Scottish theatre company fined for using Dylan Thomas photo

Image owned by Irish firm used without permission

Lesley Renton of Tron Theatre Ltd (Scotland) pictured leaving the Four Courts. Photograph: Courts Collins

Lesley Renton of Tron Theatre Ltd (Scotland) pictured leaving the Four Courts. Photograph: Courts Collins

 

A Scottish not-for-profit theatre company has been ordered by Dublin District Court to pay €1,500 after it used a copyright photograph of poet Dylan Thomas without seeking permission.

The photograph, owned by Pablo Star Media Ltd, shows a young Dylan Thomas playing croquet, and is thought to be one of the first images of the Welsh writer with his future wife Caitlin.

It was agreed by both parties the image was used on the theatre company’s Storify social media page, which had seven followers at the time, as part of a promotion for a series of plays scheduled to coincide with last year’s Commonwealth Games in Glasgow.

It was also accepted the Tron company had not asked for permission to use the image prior to being contacted by Pablo Star owner Haydn Price on January 2nd this year when he asked for it to be taken down.

The group acceded to his request on January 6th but Mr Price told the court he still wanted to pursue damages as part of his “zero tolerance” approach to copyright infringement.

Stephen O’Sullivan BL, counsel for Tron, said his clients embedded the photograph on their social media stream directly from an Italian blog which had already been in contravention of intellectual property laws. He said damage was mitigated by the fact no-one in Ireland had seen the offending post.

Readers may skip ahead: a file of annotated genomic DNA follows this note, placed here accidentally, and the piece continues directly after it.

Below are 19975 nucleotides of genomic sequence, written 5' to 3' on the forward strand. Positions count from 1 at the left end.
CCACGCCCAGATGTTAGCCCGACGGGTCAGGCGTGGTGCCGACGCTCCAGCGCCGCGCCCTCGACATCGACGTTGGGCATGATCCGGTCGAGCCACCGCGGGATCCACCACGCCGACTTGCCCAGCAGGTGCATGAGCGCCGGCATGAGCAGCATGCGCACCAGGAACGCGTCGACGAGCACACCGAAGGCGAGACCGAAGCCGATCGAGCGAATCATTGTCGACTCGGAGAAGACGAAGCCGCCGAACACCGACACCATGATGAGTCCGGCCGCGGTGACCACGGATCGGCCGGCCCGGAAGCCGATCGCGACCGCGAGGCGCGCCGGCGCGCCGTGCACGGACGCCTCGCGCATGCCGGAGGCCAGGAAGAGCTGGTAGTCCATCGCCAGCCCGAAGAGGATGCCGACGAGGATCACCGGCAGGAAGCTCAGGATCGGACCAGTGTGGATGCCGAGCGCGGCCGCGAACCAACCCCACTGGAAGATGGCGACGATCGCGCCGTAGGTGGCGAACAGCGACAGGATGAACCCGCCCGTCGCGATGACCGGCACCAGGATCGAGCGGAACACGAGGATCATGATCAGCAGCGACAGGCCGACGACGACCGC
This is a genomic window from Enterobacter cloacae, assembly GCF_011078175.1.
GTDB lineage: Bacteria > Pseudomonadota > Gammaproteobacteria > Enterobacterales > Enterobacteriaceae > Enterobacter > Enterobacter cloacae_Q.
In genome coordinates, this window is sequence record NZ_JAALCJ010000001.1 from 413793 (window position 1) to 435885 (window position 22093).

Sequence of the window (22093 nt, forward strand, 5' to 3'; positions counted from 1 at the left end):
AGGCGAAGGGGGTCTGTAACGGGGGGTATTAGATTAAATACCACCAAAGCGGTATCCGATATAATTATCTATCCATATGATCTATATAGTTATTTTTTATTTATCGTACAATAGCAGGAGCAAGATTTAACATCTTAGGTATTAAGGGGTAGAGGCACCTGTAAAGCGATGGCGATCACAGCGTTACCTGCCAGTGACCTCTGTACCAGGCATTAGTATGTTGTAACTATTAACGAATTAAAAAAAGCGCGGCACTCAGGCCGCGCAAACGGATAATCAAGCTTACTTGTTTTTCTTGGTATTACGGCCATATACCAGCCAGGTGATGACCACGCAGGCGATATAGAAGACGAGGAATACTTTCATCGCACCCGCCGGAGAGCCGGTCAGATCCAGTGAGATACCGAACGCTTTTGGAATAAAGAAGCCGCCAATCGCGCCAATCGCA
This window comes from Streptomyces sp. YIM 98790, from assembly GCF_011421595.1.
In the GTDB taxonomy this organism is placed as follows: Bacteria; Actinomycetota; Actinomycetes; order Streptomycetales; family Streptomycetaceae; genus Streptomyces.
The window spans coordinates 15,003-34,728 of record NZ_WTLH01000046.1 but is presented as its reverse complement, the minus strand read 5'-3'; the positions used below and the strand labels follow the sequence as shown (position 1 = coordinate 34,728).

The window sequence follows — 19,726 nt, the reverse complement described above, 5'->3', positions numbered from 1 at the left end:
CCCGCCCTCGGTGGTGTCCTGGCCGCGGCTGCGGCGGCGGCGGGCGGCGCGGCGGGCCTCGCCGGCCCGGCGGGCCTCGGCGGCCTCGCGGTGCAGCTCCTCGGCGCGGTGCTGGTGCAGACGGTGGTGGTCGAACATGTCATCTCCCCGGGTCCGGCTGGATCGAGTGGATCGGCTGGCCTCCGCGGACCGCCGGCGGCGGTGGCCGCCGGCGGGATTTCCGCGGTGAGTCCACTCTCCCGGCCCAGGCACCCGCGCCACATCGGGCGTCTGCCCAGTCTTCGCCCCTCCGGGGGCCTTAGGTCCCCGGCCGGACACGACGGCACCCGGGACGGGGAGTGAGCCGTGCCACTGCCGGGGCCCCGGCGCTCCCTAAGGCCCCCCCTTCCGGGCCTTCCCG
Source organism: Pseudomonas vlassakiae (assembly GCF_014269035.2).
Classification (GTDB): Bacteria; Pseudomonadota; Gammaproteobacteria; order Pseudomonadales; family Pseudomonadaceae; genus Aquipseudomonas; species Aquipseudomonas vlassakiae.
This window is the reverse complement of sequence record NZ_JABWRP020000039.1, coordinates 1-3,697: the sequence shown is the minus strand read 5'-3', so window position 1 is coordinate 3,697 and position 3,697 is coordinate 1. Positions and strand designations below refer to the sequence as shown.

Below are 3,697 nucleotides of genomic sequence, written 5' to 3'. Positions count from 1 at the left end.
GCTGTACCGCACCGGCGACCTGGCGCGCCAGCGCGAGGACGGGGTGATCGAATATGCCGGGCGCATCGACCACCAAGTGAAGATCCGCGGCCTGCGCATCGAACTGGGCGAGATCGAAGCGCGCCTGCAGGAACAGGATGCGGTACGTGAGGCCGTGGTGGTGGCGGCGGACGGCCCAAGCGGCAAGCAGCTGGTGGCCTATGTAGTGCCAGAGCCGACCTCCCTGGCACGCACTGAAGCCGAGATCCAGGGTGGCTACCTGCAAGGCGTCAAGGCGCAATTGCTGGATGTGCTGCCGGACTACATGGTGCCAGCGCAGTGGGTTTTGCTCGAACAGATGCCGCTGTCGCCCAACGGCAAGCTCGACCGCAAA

Mr Price said although his business was based in the UK, it had an Irish office and the copyright was registered in Ireland, thereby allowing him to take a case in this jurisdiction.

He said he had already taken eight similar cases in Irish district courts protecting his intellectual property, including a number of previous cases involving the same photograph. He said he wanted to protect its integrity as he wanted to “develop a whole brand around the image” including stationary and notebooks alongside other “studenty, middle-class giftware”.

He said that as last year was the centenary of Thomas’s birth, “as an industry, Dylan [Thomas] is more popular today than when he died”.

“My view is that they did use it for commercial purposes because ultimately they were promoting their theatre,” he told the court.

“I have to polish this image and get rid of the people who are infringing, then I’ve got 20 years to exploit this image properly,” he said, in reference to the copyright expiry date.

Judge Deirdre Gearty said it was an “innocent mistake” on behalf of the theatre company and there was no malfeasance.

“I do believe that there has been an infringement, albeit an innocent infringement of rights. I’m satisfied that the claimant has rights to the photograph… and those rights are registered in Ireland,” she said.

“His ownership and entitlement to same have not been disputed and I’m satisfied that they do exist.”

She awarded €1,500 to be paid by the theatre company, with a stay of 14 days pending appeal.